Rolls Royce under fire after hole in plane engine

A DISINTEGRATING fan or a loose engine part are considered the most likely causes of a gaping hole in the left engine covering of a China Eastern Airlines' A330 in Sydney.

The pilot became aware of an engine fault within seconds of takeoff from Sydney at 8.30 Sunday night, and radioed Air Traffic Control.

Passengers on board flight MU736 to Shanghai, reported hearing a loud bang then a burning smell sparking some concern.

The giant tear in the engine cowling that could be seen from the plane only served to heighten the alarm.

China Eastern Airlines flight MU736 suffered serious engine failure after takeoff from Sydney.
China Eastern Airlines flight MU736 suffered serious engine failure after takeoff from Sydney. Twitter

Air Traffic Controllers warned other aircraft landing in Sydney of the "engine loss" and raced to get a runway inspection completed.

In just over an hour, the A330 was safely back on the ground, and the 221 passengers deboarded.

The Australian Transport Safety Bureau yesterday began an investigation, focusing on the Rolls Royce Trent 772 engine.

The damage after a China Eastern Airlines flight was forced to return to Sydney after take-off.
The damage after a China Eastern Airlines flight was forced to return to Sydney after take-off. 7NEWS

Airbus spokesman Ted Porter said they would assist investigators where required.

"We are in contact with the airline and Rolls-Royce and will support the investigation of this engine issue," said Mr Porter.

It was the second incident resulting in damage to an A330's left engine cowling in a month, following on from a strikingly similar occurrence involving an Egypt Air plane in Cairo.

Damage to the left engine of an Egypt Air A330 after takeoff in Cairo on May 17, 2017.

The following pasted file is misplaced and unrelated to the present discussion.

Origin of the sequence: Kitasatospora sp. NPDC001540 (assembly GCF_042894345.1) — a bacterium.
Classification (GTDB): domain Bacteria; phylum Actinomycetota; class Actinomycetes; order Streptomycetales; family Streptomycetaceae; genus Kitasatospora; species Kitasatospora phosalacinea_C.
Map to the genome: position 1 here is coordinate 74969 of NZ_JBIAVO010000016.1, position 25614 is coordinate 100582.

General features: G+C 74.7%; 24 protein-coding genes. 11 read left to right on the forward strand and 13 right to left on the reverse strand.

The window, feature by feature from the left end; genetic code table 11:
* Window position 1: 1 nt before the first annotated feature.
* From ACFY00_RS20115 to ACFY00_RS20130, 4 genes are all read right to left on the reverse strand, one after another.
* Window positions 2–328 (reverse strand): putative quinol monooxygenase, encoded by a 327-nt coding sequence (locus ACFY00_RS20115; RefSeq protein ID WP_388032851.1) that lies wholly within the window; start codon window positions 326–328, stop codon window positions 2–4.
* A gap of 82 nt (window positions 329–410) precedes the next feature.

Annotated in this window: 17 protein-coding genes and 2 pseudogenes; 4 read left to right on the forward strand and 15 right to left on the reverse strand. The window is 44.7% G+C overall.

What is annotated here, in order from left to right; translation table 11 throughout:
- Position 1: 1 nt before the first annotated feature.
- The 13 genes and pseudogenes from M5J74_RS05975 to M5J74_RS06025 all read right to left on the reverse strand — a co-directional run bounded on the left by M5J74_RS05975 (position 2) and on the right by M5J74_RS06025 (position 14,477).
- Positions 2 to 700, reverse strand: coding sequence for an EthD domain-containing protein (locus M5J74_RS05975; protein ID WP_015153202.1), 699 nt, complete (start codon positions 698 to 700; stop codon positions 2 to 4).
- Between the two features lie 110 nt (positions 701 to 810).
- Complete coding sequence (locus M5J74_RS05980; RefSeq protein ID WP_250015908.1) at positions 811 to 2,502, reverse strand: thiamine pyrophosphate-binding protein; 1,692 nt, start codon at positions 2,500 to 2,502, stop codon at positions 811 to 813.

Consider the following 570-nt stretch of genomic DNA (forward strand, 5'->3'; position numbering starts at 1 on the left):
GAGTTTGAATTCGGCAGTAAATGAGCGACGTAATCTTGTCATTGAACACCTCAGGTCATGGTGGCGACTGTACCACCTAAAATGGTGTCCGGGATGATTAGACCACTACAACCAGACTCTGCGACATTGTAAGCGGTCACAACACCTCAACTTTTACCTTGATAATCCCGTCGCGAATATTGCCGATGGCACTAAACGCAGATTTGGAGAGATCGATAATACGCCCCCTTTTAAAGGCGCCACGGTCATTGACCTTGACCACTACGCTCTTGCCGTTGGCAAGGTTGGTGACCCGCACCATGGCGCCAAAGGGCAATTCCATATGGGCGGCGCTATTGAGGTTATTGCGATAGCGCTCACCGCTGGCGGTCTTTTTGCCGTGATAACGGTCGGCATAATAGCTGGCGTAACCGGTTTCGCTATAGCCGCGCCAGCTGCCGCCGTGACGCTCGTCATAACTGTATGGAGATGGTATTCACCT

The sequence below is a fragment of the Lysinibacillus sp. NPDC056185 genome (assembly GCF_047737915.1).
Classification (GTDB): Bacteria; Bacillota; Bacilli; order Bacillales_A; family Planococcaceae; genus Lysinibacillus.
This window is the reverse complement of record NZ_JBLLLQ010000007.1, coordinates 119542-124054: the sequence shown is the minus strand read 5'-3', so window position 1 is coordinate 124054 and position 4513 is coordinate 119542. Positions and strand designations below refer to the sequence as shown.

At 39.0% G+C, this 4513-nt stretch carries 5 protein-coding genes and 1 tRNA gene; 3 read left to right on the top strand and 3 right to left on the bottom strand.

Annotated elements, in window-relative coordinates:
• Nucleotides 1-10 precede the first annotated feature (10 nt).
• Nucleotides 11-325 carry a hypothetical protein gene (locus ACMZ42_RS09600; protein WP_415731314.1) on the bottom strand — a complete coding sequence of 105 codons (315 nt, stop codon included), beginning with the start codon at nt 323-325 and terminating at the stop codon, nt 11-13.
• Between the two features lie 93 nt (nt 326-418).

Damage to the left engine of an Egypt Air A330 after takeoff in Cairo on May 17, 2017. Simon/AvHerald.com

Aviation expert, Byron Bailey, a former Boeing 777 pilot, said it looked to him like "the fan blade detached from the large fan at the front of the engine and caused a penetration of the cowling".

"The interesting common denominator of the China Airlines A330, Egypt Air A330 one month ago in Cairo, and the magnificently handled Qantas A380 engine blow-up in Singapore years ago appears to be the very efficient Trent 700 engine," said Mr Bailey.

Air Traffic Controllers warned other aircraft landing in Sydney of the “engine loss”.
Air Traffic Controllers warned other aircraft landing in Sydney of the “engine loss”. Ten News

"I guess Rolls Royce, the manufacturer of the Trent series of engines, will be now be rapidly finding out the cause of this engine " blow-up" and issuing instructions to airlines if any action such as immediate inspection is required."

Fellow aviation expert, Trevor Jensen, said if the engine had recently undergone work, a loose part may have caused the damage to the cowling.

"It is very unusual," said Mr Jensen.

China Eastern Airlines' General Manager for the Oceania region, Kathy Zhang, said the A330 remained under investigation at Sydney Airport.

"All passengers and crew members were landed safely. They were then arranged accommodation by China Eastern Airlines," said Ms Zhang.

"Today (MON) the passengers have been arranged to fly to their destinations on either China Eastern flights or other airlines."

News Corp Australia


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